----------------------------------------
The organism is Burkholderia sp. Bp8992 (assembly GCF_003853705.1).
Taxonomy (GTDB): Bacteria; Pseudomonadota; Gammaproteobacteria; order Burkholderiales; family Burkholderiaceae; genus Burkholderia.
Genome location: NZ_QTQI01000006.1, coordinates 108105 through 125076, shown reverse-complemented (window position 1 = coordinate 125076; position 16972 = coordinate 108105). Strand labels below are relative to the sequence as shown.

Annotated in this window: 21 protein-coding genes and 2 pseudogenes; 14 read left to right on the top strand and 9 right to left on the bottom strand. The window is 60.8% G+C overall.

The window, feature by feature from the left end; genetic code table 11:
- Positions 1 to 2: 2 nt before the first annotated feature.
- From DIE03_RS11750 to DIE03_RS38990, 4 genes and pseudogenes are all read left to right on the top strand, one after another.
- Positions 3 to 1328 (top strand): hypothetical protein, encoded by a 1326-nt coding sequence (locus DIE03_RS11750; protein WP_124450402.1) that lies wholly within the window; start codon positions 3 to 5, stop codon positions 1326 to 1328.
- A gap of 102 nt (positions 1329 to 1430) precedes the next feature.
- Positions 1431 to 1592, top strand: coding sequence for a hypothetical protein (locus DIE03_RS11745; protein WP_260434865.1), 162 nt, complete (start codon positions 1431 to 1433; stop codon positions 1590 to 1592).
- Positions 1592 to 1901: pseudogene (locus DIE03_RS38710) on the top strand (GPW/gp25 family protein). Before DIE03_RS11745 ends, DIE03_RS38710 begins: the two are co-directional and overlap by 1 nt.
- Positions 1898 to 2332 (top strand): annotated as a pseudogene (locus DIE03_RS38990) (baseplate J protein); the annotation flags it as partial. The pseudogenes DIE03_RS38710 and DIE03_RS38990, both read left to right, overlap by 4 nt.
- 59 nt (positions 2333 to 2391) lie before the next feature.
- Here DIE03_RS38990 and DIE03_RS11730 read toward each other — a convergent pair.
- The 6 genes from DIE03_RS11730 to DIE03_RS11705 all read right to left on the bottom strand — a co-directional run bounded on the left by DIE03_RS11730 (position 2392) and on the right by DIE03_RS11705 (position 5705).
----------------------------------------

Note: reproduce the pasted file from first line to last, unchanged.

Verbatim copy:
The organism is Burkholderia sp. Bp8992 (assembly GCF_003853705.1).
Taxonomy (GTDB): Bacteria; Pseudomonadota; Gammaproteobacteria; order Burkholderiales; family Burkholderiaceae; genus Burkholderia.
Genome location: NZ_QTQI01000006.1, coordinates 108105 through 125076, shown reverse-complemented (window position 1 = coordinate 125076; position 16972 = coordinate 108105). Strand labels below are relative to the sequence as shown.

Annotated in this window: 21 protein-coding genes and 2 pseudogenes; 14 read left to right on the top strand and 9 right to left on the bottom strand. The window is 60.8% G+C overall.

The window, feature by feature from the left end; genetic code table 11:
- Positions 1 to 2: 2 nt before the first annotated feature.
- From DIE03_RS11750 to DIE03_RS38990, 4 genes and pseudogenes are all read left to right on the top strand, one after another.
- Positions 3 to 1328 (top strand): hypothetical protein, encoded by a 1326-nt coding sequence (locus DIE03_RS11750; protein WP_124450402.1) that lies wholly within the window; start codon positions 3 to 5, stop codon positions 1326 to 1328.
- A gap of 102 nt (positions 1329 to 1430) precedes the next feature.
- Positions 1431 to 1592, top strand: coding sequence for a hypothetical protein (locus DIE03_RS11745; protein WP_260434865.1), 162 nt, complete (start codon positions 1431 to 1433; stop codon positions 1590 to 1592).
- Positions 1592 to 1901: pseudogene (locus DIE03_RS38710) on the top strand (GPW/gp25 family protein). Before DIE03_RS11745 ends, DIE03_RS38710 begins: the two are co-directional and overlap by 1 nt.
- Positions 1898 to 2332 (top strand): annotated as a pseudogene (locus DIE03_RS38990) (baseplate J protein); the annotation flags it as partial. The pseudogenes DIE03_RS38710 and DIE03_RS38990, both read left to right, overlap by 4 nt.
- 59 nt (positions 2333 to 2391) lie before the next feature.
- Here DIE03_RS38990 and DIE03_RS11730 read toward each other — a convergent pair.
- The 6 genes from DIE03_RS11730 to DIE03_RS11705 all read right to left on the bottom strand — a co-directional run bounded on the left by DIE03_RS11730 (position 2392) and on the right by DIE03_RS11705 (position 5705).